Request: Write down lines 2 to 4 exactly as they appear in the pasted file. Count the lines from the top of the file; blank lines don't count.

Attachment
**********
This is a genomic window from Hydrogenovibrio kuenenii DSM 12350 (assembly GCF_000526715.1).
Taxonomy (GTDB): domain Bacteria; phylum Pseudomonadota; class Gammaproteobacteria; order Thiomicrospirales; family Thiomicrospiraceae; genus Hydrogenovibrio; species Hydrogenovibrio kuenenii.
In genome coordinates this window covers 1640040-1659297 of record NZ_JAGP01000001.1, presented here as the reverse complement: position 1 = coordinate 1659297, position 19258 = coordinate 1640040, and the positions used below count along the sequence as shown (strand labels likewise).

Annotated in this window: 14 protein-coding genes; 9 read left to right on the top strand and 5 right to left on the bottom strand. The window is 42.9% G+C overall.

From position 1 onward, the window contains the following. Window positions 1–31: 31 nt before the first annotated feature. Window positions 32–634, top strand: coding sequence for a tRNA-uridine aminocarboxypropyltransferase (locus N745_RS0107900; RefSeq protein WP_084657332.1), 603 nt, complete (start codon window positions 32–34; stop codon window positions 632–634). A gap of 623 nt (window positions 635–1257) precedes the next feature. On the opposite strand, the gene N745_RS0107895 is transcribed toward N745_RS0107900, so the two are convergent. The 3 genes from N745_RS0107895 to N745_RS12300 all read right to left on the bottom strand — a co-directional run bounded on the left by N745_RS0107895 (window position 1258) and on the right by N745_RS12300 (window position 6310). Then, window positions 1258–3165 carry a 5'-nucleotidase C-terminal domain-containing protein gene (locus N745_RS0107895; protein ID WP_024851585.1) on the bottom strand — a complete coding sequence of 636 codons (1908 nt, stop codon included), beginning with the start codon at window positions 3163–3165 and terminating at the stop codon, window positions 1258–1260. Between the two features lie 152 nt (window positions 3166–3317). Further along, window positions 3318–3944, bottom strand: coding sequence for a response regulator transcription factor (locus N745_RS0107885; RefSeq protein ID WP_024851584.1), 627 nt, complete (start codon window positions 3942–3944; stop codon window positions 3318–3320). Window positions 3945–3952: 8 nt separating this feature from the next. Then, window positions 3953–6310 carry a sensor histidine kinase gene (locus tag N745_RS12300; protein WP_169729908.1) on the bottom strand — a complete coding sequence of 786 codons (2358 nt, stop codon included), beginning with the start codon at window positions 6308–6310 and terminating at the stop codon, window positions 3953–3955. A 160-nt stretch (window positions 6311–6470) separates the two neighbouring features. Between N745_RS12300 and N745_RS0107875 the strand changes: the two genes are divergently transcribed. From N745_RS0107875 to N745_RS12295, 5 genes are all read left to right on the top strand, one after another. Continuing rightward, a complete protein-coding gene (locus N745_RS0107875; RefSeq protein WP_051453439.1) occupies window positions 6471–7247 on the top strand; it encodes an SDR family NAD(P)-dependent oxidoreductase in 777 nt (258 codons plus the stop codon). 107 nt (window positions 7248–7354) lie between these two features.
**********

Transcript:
Taxonomy (GTDB): domain Bacteria; phylum Pseudomonadota; class Gammaproteobacteria; order Thiomicrospirales; family Thiomicrospiraceae; genus Hydrogenovibrio; species Hydrogenovibrio kuenenii.
In genome coordinates this window covers 1640040-1659297 of record NZ_JAGP01000001.1, presented here as the reverse complement: position 1 = coordinate 1659297, position 19258 = coordinate 1640040, and the positions used below count along the sequence as shown (strand labels likewise).

Annotated in this window: 14 protein-coding genes; 9 read left to right on the top strand and 5 right to left on the bottom strand. The window is 42.9% G+C overall.